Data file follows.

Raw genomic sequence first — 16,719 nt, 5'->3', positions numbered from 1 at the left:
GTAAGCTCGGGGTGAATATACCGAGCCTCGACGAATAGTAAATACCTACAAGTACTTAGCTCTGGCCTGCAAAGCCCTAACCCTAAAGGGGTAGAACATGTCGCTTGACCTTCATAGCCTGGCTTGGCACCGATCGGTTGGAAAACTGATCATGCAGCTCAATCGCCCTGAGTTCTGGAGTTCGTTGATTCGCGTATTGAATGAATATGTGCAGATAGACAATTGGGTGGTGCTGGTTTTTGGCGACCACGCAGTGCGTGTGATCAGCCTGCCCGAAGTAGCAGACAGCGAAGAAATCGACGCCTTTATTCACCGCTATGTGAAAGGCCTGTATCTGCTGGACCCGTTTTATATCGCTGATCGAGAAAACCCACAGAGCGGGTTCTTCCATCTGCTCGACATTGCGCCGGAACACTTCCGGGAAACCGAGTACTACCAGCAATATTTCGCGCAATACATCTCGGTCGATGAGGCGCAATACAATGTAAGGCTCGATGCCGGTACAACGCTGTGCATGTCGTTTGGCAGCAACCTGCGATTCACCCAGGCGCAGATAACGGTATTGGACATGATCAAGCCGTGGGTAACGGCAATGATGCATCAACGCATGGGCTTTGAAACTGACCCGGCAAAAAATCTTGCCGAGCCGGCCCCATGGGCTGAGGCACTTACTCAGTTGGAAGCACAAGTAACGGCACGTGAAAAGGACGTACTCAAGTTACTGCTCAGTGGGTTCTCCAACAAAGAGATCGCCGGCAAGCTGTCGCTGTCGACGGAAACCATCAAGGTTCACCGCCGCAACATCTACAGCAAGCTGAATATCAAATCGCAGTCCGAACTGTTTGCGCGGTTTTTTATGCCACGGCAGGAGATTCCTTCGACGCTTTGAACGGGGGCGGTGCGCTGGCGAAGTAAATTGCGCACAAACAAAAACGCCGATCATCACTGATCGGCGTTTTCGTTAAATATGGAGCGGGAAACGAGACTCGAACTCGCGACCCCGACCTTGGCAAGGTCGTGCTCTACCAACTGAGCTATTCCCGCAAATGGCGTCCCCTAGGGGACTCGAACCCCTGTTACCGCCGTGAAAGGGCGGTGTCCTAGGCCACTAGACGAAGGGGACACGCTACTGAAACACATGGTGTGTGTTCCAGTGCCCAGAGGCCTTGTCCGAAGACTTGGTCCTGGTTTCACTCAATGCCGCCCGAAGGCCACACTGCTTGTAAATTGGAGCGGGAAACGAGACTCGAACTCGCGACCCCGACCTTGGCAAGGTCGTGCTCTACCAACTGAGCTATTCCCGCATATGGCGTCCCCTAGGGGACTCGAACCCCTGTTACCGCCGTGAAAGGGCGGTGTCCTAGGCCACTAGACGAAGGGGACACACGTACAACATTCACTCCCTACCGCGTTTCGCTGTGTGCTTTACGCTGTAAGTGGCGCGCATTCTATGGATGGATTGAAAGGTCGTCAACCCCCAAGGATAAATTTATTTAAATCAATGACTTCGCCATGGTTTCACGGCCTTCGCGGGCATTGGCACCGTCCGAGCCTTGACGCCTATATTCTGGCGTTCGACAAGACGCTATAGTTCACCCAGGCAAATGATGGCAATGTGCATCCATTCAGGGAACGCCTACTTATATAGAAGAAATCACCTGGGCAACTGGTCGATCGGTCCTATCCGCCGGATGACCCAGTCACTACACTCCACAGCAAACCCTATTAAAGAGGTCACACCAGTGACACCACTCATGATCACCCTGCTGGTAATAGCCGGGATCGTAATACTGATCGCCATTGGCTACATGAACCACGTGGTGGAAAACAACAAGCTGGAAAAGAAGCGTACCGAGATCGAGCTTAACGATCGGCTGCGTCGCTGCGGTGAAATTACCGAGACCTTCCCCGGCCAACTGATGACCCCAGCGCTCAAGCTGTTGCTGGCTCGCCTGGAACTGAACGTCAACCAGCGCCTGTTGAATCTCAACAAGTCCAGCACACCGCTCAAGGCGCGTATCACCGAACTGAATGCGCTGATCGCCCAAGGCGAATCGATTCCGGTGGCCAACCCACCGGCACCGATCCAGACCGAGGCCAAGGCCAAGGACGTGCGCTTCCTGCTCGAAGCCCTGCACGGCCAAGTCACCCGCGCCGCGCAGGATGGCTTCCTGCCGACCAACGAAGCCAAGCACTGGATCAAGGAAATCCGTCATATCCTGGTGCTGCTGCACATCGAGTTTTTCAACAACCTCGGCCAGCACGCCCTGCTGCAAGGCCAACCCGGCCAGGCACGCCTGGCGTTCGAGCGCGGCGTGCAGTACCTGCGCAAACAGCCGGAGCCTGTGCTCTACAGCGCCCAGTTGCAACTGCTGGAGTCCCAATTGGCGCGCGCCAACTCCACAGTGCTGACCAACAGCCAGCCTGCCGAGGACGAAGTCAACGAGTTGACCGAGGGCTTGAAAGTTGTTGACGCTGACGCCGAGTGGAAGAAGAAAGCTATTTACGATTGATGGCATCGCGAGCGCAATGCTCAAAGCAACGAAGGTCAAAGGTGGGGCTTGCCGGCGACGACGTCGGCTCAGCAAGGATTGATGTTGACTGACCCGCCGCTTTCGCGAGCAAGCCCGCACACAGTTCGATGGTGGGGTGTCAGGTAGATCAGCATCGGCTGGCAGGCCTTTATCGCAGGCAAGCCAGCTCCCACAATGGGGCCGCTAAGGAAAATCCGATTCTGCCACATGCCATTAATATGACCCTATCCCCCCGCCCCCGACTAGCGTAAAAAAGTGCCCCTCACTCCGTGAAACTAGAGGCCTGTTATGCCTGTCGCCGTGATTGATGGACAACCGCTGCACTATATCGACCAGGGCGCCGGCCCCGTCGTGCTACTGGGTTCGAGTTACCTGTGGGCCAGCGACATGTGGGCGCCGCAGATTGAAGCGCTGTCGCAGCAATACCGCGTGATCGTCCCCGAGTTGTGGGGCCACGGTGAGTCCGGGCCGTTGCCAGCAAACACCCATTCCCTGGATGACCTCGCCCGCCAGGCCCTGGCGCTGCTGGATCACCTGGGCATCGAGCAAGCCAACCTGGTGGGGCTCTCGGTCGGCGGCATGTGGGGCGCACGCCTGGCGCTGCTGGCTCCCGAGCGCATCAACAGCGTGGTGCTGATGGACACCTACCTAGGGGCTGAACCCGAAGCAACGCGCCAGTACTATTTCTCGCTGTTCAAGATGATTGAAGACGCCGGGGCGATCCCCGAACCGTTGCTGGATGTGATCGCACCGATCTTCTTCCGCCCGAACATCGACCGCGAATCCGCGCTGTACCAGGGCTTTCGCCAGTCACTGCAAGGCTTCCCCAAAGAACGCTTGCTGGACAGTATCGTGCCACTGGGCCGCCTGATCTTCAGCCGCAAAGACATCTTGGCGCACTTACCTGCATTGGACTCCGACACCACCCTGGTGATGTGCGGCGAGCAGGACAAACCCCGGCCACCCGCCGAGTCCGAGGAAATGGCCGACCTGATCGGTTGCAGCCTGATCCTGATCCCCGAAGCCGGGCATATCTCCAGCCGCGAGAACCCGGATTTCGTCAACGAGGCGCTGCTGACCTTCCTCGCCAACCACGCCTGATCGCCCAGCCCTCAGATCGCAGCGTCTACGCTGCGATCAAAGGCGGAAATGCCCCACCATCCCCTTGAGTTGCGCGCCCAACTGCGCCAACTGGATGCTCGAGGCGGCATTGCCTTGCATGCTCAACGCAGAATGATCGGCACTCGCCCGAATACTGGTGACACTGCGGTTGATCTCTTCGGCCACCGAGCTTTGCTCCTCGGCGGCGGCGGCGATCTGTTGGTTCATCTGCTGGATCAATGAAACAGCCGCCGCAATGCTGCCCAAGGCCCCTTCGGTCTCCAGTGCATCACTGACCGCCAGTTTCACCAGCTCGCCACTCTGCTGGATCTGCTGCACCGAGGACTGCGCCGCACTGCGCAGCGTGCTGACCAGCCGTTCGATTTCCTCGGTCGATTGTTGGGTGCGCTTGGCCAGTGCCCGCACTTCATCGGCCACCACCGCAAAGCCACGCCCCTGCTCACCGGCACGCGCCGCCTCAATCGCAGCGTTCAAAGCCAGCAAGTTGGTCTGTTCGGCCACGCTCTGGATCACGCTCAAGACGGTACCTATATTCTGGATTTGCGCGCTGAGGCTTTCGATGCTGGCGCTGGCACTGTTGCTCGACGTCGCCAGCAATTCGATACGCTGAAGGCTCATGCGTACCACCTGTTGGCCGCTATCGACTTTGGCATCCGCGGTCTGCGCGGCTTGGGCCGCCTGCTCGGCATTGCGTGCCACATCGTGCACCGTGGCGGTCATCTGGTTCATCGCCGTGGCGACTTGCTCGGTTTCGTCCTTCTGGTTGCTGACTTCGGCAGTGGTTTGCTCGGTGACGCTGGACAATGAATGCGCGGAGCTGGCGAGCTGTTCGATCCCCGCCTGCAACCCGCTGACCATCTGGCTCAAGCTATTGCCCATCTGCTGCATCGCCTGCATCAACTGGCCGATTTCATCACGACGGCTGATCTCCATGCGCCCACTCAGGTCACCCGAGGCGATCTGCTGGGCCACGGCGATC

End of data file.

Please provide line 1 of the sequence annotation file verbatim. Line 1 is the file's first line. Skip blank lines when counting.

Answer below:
Raw genomic sequence first — 16,719 nt, 5'->3', positions numbered from 1 at the left: